This should be clear when talking about "concessions". The basis of the whole Peace Process, and the essence of UNSC Resolution 242, is the exchange of Land for Peace. The Land that Israel has forcibly occupied in 1967 in exchange for recognition. peace and cooperation. Not Peace for Peace, and not Land for Land. The idea that the Palestinians should give away some of their Land in exchange for some of the Land that Israel illegally took from them represents a total distortion of logic, as well as of the terms of reference and the principles of the Peace process, as well as a total violation of international legality. The Palestinian side has made a major historical and territorial concession, ahead of the Madrid Conference in 1991, by accepting to limit its claims to sovereignty for the Palestine State to the territories occupied in June 1967, which is to say to a mere 23% of Mandatory Palestine - half of the surface area of the State of Palestine provided for by the Partition Plan in 1947. It is therefore totally unfair to claim that our stand is a "maximalist", or extreme one, or that "we want everything". Even moreso: by proposing the principle of "land swaps", the Palestinian delegation has opened the door to minor border changes which could accommodate some of the Israeli demands. Even on the issue of Jerusalem, it should be remembered that Israeli sovereignty has not been recognized so far even in West-Jerusalem, and that Palestinian readiness to recognize Israeli sovereignty on West-Jerusalem within the framework of an agreement consecrating Palestinian sovereignty over East-Jerusalem represents a major and decisive concession.

The American role in this exercise, and the remarkable, indeed unprecedented personal investment of the US president in the process deserve our gratitude and our admiration. That's what makes President Clinton's totally one-sided declarations on Israeli TV, obviously inspired by electoral calculations, even more unacceptable. We do not want to see the US administration lose its credibility as a "honest broker", and abandon the formal neutrality that has made its mission possible so far.

Negotiations should resume in the near future. The present break should allow the Israeli Prime minister to reshape his fading coalition, and to engage into serious soul-searching. It is still possible, in principle, to reach an agreement before September 13, if the Israeli government moves resolutely in the path opened at Camp David.

That implies abstaining, as the trilateral closing statement of the Summit emphasizes, from "unilateral acts". This commitment concerns the time-span which still separates us from the end of the interim period. It does not affect our inalienable right to declare statehood on our land. But it does apply to illegal Israeli settlement policies and activities, all of them "unilateral acts liable to prejudice the outcome of final status negotiations".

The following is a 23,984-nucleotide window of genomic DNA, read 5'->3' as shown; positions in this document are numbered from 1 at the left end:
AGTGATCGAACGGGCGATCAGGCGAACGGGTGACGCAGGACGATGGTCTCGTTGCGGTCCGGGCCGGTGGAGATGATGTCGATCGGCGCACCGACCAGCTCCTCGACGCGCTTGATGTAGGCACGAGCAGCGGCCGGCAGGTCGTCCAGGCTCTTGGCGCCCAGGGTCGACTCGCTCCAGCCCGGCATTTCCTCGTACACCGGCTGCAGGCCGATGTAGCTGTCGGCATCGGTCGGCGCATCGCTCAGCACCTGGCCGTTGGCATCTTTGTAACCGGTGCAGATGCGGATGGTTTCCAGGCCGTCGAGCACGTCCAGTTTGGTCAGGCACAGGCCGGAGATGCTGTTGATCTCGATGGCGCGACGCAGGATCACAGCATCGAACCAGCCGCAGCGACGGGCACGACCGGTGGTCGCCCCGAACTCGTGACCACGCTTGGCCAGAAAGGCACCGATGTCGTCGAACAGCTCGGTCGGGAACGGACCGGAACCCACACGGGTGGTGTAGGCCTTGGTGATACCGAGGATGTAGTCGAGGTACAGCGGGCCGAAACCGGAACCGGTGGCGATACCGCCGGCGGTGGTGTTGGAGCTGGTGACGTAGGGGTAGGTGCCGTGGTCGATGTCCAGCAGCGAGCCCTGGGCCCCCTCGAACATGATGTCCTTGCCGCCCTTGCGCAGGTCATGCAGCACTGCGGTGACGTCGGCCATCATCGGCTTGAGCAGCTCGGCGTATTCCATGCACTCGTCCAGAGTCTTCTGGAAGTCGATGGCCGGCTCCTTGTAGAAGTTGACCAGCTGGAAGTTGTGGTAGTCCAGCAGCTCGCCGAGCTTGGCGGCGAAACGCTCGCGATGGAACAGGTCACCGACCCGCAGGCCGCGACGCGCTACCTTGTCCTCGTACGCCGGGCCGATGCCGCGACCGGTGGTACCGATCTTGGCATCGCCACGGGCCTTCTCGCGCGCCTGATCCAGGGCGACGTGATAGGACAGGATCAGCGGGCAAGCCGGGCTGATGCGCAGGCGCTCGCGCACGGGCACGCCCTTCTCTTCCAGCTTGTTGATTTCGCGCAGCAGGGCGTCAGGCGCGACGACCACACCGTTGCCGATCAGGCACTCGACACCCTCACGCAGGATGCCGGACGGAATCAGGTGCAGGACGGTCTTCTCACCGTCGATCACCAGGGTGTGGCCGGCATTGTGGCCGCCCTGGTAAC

In this respect, we want to underline that the proclamation of the State of Palestine, already once postponed in coordination with our Arab, European and American partners, when it occurs, will be the result of intense consultations and coordination with all of them, and therefore can hardly be considered unilateral.

We also insist that the establishment of the sovereign State of Palestine as a peaceful, democratic and viable state does not in anyway threaten Israeli security, and that it is in no way intended to foster disorder. The Israeli leaders and security agencies know very well our determination to ensure a smooth and peaceful transfer of powers and responsibilities, and an orderly accession to Palestinian statehood. The recurrent Israeli threats to use force, both before and after Camp David, as well as the totally biased, perfectly unfounded, but widespread speculations of the Israeli media about an imminent explosion of violence as a result of the “collapse of the talks”, feeding promises of harsh retaliation and Israeli national unity in the face of any challenge, are not encouraging signals. In the best of cases, they indicate the permanence of the logic of force, of intimidation, of the Rule of the Strong. Not only a total lack of understanding of the character of the political-public debate inside Palestinian society, but also a classical-colonial basic fear of "native restlessness" (the inevitable result of the settler's guilty anguish).

They know the Palestinian State will not be a threat, but the founding stone of a peaceful regional order. That they should threaten us just to reassure the most chauvinistic fringes of their public opinion and compete with the enemies of peace on their own ideological grounds is indeed a source of worry. Let us hope these negative signals will give way to a serious commitment to move towards peace and put a real end to the conflict that has torn our area for more than a century.

July 30th, 2000